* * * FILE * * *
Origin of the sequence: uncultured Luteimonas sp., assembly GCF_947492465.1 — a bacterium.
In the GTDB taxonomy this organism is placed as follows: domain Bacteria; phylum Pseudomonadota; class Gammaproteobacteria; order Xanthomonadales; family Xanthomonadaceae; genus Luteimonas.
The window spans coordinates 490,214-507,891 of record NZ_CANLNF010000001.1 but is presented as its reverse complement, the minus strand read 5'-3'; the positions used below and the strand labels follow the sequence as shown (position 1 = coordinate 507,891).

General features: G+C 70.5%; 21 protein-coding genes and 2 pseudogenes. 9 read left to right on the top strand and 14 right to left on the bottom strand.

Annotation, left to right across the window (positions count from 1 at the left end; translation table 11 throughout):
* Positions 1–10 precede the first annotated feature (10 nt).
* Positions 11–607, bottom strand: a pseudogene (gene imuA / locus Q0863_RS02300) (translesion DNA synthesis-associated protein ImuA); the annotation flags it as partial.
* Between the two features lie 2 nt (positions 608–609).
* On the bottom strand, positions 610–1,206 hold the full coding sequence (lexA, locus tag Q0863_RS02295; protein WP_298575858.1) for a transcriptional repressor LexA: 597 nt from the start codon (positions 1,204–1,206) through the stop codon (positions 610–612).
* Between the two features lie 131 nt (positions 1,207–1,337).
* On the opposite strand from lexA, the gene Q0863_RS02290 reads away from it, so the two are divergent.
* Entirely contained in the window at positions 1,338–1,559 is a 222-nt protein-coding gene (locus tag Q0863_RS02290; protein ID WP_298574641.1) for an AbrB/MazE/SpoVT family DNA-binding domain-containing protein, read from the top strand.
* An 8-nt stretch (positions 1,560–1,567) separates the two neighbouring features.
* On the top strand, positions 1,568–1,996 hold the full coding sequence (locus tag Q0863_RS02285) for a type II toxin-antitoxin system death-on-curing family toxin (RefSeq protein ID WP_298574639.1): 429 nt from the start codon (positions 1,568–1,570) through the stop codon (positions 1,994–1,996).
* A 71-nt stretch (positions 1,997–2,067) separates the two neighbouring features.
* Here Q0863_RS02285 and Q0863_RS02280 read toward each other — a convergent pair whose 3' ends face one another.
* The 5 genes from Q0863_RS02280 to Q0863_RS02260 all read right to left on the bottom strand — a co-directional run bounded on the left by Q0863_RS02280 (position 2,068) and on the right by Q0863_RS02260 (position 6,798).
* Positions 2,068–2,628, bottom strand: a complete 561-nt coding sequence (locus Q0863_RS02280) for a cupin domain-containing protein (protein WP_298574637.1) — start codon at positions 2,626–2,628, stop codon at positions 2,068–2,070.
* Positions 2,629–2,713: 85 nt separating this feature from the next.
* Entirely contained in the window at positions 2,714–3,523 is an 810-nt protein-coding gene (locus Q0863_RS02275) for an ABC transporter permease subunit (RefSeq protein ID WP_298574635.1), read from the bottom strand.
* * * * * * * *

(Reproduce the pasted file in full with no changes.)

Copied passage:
Origin of the sequence: uncultured Luteimonas sp., assembly GCF_947492465.1 — a bacterium.
In the GTDB taxonomy this organism is placed as follows: domain Bacteria; phylum Pseudomonadota; class Gammaproteobacteria; order Xanthomonadales; family Xanthomonadaceae; genus Luteimonas.
The window spans coordinates 490,214-507,891 of record NZ_CANLNF010000001.1 but is presented as its reverse complement, the minus strand read 5'-3'; the positions used below and the strand labels follow the sequence as shown (position 1 = coordinate 507,891).

General features: G+C 70.5%; 21 protein-coding genes and 2 pseudogenes. 9 read left to right on the top strand and 14 right to left on the bottom strand.

Annotation, left to right across the window (positions count from 1 at the left end; translation table 11 throughout):
* Positions 1–10 precede the first annotated feature (10 nt).
* Positions 11–607, bottom strand: a pseudogene (gene imuA / locus Q0863_RS02300) (translesion DNA synthesis-associated protein ImuA); the annotation flags it as partial.
* Between the two features lie 2 nt (positions 608–609).
* On the bottom strand, positions 610–1,206 hold the full coding sequence (lexA, locus tag Q0863_RS02295; protein WP_298575858.1) for a transcriptional repressor LexA: 597 nt from the start codon (positions 1,204–1,206) through the stop codon (positions 610–612).
* Between the two features lie 131 nt (positions 1,207–1,337).
* On the opposite strand from lexA, the gene Q0863_RS02290 reads away from it, so the two are divergent.
* Entirely contained in the window at positions 1,338–1,559 is a 222-nt protein-coding gene (locus tag Q0863_RS02290; protein ID WP_298574641.1) for an AbrB/MazE/SpoVT family DNA-binding domain-containing protein, read from the top strand.
* An 8-nt stretch (positions 1,560–1,567) separates the two neighbouring features.
* On the top strand, positions 1,568–1,996 hold the full coding sequence (locus tag Q0863_RS02285) for a type II toxin-antitoxin system death-on-curing family toxin (RefSeq protein ID WP_298574639.1): 429 nt from the start codon (positions 1,568–1,570) through the stop codon (positions 1,994–1,996).
* A 71-nt stretch (positions 1,997–2,067) separates the two neighbouring features.
* Here Q0863_RS02285 and Q0863_RS02280 read toward each other — a convergent pair whose 3' ends face one another.
* The 5 genes from Q0863_RS02280 to Q0863_RS02260 all read right to left on the bottom strand — a co-directional run bounded on the left by Q0863_RS02280 (position 2,068) and on the right by Q0863_RS02260 (position 6,798).
* Positions 2,068–2,628, bottom strand: a complete 561-nt coding sequence (locus Q0863_RS02280) for a cupin domain-containing protein (protein WP_298574637.1) — start codon at positions 2,626–2,628, stop codon at positions 2,068–2,070.
* Positions 2,629–2,713: 85 nt separating this feature from the next.
* Entirely contained in the window at positions 2,714–3,523 is an 810-nt protein-coding gene (locus Q0863_RS02275) for an ABC transporter permease subunit (RefSeq protein ID WP_298574635.1), read from the bottom strand.